Step 6: Roomba-Cover & Bumper Mechanical Separation From Chassis
Put Roomba back on It's wheels, facing away from you this time, then:
1.Since no screws are retaining the Cover, gently lift it away from the eight chassis' sockets by lifting the Cover and pushing down on the Chassis at a sequence of points around the rim. Do not plan on lifting the Cover very far, it has a cable fastened to the chassis, or hooked to the chassis; and its forward- facing 'prongs' will still be engaged with bumper parts.
2. With the Cover now free to move upward, attention must be shifted back to the external Bumper assembly, since its needed upward motion will not be blocked by the prongs of the Cover. Start at the left end of the Bumper, and lift it vertically. Wiggle it as necessary to slide apart the engaged screw-bosses. There is a view of those bosses (as seen after Bumper & Cover dismounts) attached.
3. As lifting causes the wanted separation, allow the Roomba-Cover to elevate to the extent useful, and work your way around to the right-end until the Bumper assembly can be taken away.Store the Bumper away from the work area.
The Roomba-Cover will next be disconnected and removed from the assembly. In preparation for that work, Rotate Disco end-for-end, so it faces you, right- side up.
Step 7: Roomba-Cover Electrical Disconnect
1. There is another connector to disconnect, this time its what's known as a ribbon cable and goes from the control-buttons in the Cover to the main processor board. Lift either the forward Cover-edge, or rear edge, and view the ribbon-cable, following it to the where it is secured to the chassis' main, left-right bulkhead. The cable may be found spot-bonded with HMG, (hot-melt-glue) to a shallow channel-shaped notch, e.g., ```|__|```, or simply fitted into a 'lazy-C' (see the photo) pass-through with hooks at its top, along the upper edge of the indicated bulkhead.
2. Remove the cable from that tie-down point. The scene should look like picture 1.
Step 8: Electrical Disconnect Cont'd
1. If the service-loop in that cable permits it, carefully flip the Cover over and lay it down on the Chassis Assembly, so it appears like picture 1.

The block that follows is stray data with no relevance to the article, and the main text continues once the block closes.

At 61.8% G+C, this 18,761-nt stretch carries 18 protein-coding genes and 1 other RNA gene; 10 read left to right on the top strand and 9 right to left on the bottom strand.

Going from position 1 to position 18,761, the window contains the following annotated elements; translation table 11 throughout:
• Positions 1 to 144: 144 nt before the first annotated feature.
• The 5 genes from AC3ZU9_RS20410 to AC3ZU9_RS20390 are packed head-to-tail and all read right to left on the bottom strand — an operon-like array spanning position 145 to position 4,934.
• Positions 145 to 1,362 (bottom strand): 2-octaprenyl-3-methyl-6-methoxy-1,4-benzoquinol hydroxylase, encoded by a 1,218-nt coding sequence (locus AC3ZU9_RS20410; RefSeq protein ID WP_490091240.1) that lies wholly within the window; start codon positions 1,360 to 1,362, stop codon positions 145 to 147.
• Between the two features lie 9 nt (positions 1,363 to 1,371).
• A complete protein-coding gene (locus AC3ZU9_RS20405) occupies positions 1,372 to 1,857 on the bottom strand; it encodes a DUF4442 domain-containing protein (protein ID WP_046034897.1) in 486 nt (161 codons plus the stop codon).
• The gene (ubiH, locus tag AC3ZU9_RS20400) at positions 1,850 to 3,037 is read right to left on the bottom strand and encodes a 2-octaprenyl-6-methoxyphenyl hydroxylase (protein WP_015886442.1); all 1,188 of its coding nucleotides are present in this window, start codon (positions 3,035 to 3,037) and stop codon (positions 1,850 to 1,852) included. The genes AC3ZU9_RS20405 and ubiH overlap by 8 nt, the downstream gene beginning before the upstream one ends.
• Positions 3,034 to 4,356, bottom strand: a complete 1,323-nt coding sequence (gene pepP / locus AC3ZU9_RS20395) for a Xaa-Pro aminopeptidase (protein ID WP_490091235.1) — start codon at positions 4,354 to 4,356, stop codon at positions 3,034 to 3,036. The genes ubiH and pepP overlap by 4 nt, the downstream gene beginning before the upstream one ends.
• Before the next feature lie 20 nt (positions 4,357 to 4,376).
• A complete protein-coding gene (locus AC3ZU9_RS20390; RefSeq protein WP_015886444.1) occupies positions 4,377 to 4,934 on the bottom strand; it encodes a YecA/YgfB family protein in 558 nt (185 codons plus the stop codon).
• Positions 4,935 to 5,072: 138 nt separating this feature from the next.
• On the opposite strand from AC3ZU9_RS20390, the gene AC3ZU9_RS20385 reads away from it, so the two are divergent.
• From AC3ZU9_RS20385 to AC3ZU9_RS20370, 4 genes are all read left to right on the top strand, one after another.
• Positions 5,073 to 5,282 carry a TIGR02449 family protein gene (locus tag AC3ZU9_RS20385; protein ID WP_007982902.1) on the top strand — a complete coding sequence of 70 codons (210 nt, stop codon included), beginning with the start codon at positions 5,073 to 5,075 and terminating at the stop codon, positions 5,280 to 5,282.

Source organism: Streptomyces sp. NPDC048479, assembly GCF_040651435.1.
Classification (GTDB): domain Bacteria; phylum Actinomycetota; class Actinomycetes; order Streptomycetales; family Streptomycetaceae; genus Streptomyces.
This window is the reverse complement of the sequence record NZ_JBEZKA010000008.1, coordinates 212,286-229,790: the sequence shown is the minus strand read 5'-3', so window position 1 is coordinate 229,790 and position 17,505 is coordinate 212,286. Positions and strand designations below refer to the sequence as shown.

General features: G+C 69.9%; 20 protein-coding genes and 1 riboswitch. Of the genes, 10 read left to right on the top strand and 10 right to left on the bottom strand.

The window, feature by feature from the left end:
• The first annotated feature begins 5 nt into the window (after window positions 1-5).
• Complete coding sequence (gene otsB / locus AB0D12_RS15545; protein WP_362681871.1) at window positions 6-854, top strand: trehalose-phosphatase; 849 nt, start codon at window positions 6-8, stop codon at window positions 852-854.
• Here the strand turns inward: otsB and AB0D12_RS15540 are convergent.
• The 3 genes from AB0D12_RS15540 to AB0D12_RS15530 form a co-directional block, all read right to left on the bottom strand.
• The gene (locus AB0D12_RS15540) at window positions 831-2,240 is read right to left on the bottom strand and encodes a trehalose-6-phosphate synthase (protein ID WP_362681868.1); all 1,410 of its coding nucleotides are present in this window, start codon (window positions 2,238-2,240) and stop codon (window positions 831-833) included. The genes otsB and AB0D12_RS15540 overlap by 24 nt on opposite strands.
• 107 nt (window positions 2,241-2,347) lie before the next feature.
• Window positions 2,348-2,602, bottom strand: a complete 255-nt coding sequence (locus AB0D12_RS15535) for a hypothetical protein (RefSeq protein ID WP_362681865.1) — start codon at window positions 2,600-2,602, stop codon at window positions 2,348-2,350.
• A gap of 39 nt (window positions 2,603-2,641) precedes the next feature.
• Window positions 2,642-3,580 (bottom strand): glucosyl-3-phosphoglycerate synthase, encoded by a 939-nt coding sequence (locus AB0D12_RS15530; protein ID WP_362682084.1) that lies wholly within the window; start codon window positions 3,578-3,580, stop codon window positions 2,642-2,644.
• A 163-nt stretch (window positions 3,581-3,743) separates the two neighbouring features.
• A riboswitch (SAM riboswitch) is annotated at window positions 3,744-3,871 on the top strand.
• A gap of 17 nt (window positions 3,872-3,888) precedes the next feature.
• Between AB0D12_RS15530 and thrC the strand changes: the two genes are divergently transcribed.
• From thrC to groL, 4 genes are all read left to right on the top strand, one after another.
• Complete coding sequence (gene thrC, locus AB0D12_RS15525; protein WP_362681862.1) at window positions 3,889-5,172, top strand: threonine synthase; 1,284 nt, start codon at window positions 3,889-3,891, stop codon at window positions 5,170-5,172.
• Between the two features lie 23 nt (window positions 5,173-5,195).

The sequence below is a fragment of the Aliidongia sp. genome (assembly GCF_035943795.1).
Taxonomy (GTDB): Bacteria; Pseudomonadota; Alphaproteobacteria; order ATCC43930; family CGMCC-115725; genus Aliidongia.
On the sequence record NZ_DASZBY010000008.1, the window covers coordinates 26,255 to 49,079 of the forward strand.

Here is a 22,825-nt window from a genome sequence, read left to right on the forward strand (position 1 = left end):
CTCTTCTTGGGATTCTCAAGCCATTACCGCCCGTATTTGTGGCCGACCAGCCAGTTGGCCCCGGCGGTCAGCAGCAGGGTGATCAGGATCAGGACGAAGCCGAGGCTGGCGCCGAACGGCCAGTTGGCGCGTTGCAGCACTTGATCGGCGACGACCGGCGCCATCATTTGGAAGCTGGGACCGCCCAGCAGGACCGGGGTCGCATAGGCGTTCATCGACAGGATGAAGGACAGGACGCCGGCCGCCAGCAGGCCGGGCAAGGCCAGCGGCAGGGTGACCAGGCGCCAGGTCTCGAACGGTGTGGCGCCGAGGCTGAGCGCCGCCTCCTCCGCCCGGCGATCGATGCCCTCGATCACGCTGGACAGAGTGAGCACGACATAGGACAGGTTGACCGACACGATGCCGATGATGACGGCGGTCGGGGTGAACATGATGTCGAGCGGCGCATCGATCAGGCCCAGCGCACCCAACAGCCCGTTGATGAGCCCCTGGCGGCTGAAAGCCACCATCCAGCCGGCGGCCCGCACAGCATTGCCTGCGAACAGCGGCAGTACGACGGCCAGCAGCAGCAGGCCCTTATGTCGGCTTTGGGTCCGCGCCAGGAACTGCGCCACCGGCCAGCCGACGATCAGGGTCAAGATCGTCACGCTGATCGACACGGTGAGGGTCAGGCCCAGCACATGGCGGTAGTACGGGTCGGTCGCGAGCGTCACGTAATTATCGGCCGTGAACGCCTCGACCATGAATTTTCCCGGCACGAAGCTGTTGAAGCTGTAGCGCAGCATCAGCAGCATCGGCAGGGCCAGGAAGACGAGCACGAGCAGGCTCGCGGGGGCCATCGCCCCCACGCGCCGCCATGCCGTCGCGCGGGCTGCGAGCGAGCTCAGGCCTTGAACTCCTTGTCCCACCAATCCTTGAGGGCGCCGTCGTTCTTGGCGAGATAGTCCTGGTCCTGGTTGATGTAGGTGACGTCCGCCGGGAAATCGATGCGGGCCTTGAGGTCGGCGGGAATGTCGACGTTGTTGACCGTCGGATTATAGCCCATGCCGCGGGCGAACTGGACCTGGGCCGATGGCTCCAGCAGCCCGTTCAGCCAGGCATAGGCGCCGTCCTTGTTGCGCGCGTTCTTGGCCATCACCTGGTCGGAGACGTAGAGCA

That operation greatly enhances access to the cable-connector. De-mating this one can be the same deal as before.....gently flick the ends, and note that the holes and cast-on lumps (a rib on each narrow end-face that get it the right way round) are much smaller and daintier this time, but once again they should still work, especially if you use your brain.
Also take note that friction-force of engagement is more than twice that of the Bumper's connector (16- contacts here, vs. seven there), so not everyone's finger nails may be up to the job.Some sort of special connector de-mate-tool can make the task very much easier in such cases. Two useful de-mate tools are described in De-Mate Tools.
After the connector's de-mate, remove the Cover to safe storage away from the work area.It should now be clear, that full access to any electro-mechanical subsystem is readily available. Attention may now be directed to that task which required access to Roomba's interior... For our purposes it is the U2/U4 Charging fix!
Step 9: U2/U4 Fix
What causes this? While the cause is not completely determined, one reason may be charging your completely discharged battery.
In most cases, both the U2 AND the U4 mosfet need to be replaced. This part will not only fix it, but make your Roomba less susceptible to this type of damage in the future. http://www.mouser.com/ProductDetail/STMicroelectronics/STN3PF06/?qs=du%252bo5tJIeNKF3dCiL6LdRg%3D%3D The whole procedure should only cost 3 dollars!